City staff worked with a consulting firm to develop the 150-page plan, using input from residents at four community workshops. The plan focuses on future development of major elements in the city, such as transportation, housing, parks and open spaces, public services and facilities, the downtown area and neighborhood and community identity, noted Assistant City Manager Gabriel Gonzalez (pictured).

The "One Vision, One Harlingen" plan calls for the city to be a transportation hub with a thriving retail district and medical complex, he said.
Northrop Grumman

Huntsville to develop new parks master plan
Huntsville City Council members recently authorized the city manager to sign a contract with a consulting firm to develop a parks master plan. The plan is a requirement to secure state and federal grants.

To reduce the original cost estimate of the master plan by half, city staff members held 15 public meetings and conducted an online survey to gather information regarding public preferences, said Joseph Wiggs, director of parks and leisure.

The master plan, which will include conceptual drawings of projects identified as priorities, an analysis that includes possible locations and a cost estimate, should be completed within four months, Wiggs said. The document presented to council will include narrative summaries, images and drawings along with data gathered to include with grant applications.

Weslaco ISD names Leo interim superintendent
Trustees for Weslaco Independent School District recently appointed Filomena Leo as interim superintendent, effective immediately. Leo previously was a superintendent at La Joya ISD and also served as an interim superintendent at Sharyland and San Benito ISDs.

She replaces Superintendent Ruben Alejandro, who was placed on temporary administrative leave. Alejandro began his duties as superintendent at the Weslaco district in 2012.

Azle selects economic
development director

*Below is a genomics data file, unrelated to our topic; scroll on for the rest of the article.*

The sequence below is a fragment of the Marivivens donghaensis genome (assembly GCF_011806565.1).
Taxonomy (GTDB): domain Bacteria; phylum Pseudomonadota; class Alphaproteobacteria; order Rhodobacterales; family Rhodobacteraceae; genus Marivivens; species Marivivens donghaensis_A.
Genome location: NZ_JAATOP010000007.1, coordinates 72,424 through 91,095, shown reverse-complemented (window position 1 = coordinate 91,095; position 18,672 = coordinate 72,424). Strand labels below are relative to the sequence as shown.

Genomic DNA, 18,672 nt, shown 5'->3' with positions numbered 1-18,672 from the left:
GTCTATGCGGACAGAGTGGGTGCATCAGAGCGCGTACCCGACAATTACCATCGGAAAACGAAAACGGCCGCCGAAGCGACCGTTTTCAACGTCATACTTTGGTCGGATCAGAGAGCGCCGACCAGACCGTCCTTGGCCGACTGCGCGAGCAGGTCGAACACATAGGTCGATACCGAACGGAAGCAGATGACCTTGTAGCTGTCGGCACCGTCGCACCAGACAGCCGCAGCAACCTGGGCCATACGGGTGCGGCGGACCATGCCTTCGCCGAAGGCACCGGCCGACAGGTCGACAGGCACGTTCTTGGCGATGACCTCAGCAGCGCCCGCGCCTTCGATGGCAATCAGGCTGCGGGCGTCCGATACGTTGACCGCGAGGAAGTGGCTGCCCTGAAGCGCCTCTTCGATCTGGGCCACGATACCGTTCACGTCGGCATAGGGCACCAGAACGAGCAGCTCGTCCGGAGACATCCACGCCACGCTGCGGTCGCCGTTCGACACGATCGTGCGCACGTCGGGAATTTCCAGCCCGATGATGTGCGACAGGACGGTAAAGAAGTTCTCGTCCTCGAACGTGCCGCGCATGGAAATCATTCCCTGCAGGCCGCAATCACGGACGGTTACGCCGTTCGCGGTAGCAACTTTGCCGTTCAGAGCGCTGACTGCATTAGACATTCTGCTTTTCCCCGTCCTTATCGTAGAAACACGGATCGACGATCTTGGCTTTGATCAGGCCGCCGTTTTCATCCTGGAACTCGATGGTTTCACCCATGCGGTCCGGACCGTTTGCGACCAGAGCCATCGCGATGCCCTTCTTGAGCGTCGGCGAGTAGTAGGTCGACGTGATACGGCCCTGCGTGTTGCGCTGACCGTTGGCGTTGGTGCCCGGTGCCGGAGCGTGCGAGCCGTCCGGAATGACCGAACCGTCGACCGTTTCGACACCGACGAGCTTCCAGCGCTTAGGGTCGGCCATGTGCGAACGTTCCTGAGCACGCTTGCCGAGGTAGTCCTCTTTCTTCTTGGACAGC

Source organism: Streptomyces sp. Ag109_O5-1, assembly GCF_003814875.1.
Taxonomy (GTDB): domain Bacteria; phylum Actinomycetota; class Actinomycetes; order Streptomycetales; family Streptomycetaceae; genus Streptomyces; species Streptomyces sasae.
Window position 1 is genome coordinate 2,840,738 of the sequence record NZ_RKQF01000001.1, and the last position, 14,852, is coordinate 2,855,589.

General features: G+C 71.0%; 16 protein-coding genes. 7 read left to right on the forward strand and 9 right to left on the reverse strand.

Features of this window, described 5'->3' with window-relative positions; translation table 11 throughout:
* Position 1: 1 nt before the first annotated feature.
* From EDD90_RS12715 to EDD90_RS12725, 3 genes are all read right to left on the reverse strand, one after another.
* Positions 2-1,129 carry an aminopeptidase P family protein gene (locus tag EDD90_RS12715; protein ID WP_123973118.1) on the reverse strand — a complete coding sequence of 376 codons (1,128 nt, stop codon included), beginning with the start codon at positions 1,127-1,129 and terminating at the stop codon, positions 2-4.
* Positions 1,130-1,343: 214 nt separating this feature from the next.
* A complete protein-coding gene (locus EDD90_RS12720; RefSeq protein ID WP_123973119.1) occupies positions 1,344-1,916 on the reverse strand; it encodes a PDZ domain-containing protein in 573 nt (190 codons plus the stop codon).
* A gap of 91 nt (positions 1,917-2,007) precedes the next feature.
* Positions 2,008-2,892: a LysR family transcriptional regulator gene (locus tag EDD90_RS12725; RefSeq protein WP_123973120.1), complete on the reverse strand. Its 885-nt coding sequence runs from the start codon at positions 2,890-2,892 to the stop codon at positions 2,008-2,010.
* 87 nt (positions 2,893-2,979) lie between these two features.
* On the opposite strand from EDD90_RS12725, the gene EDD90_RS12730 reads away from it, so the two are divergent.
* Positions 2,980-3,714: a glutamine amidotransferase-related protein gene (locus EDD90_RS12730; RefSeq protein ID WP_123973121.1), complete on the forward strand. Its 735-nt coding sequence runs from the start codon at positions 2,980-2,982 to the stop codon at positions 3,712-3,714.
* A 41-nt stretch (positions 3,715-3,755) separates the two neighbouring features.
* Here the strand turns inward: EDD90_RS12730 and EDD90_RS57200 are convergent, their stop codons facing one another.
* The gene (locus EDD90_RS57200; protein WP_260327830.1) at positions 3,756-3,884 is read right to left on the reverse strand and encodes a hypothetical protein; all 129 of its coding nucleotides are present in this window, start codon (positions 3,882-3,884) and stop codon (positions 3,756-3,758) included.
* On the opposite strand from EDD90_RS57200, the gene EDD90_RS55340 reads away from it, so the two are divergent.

Azle City Council members recently selected Karen Dickson (pictured) as the new director of economic development.

Most recently involved in the redevelopment of a former military base in San Antonio, Dickson also has been a vice president of economic development for the Denton Chamber of Commerce and a manager of business retention in Pearland.

Dickson has a bachelor's degree from the University of Houston-Clear Lake and a master's degree from the University of North Texas.

Sara Goolsby resigns as superintendent of Anderson-Shiro CISD
Superintendent Sara Goolsby of Anderson-Shiro Independent School District recently resigned from that post.

District officials have set a goal to hire a new superintendent by June.

Richard David to retire as head of Amarillo EDC
Richard "Buzz" David recently announced he plans to retire at the end of this month as president and chief executive officer of the Amarillo Economic Development Corporation (EDC).

Having joined the Amarillo EDC in July 2004, David (pictured) is credited with working with 40 expansion projects and attracting seven corporations to the Amarillo area.

Board members of the EDC plan to discuss finding a replacement for David at their next meeting in mid-April.

Sweetwater ISD sets $13M May bond election
Sweetwater Independent School District board members recently agreed to ask voters to approve $13 million in bonds to upgrade facilities. The election will be held May 7.

Projects to be included on the proposed bond ballot are a new vocational agriculture center, renovations at several campuses, building more classrooms at the intermediate school and construction of a new competition gymnasium to seat about 1,200, Superintendent Terry Pittman (pictured) said.

Lewis appointed as new city attorney in Houston
Ronald Lewis recently was named by the mayor of Houston as the new city attorney. Mayor Sylvester Turner selected Lewis (pictured) from an original field of 35 candidates, which was narrowed down to three finalists.

Lewis currently is a partner in Marshall & Lewis, a law firm he founded in Houston, and previously spent 23 years with Baker Botts.

Once confirmed by city council, Lewis will replace Donna Edmundson, who is planning to retire at the end of May.
White named president of Houston Parks Board
Beth White, who developed major urban green space projects in the Chicago area, recently won selection as the new president and chief operating officer of the Houston Parks Board, effective in June. The board oversees development of green spaces in Houston.

When she begins her new duties, White (pictured) will continue work on a seven-year project, Bayou Greenways 2020, to connect all the green spaces along the bayous in the city. The board recently received an additional $7.1 million for the project. She will replace Mike Nichols, the interim executive director, who took over for Roksan Okan-Vick in June 2015.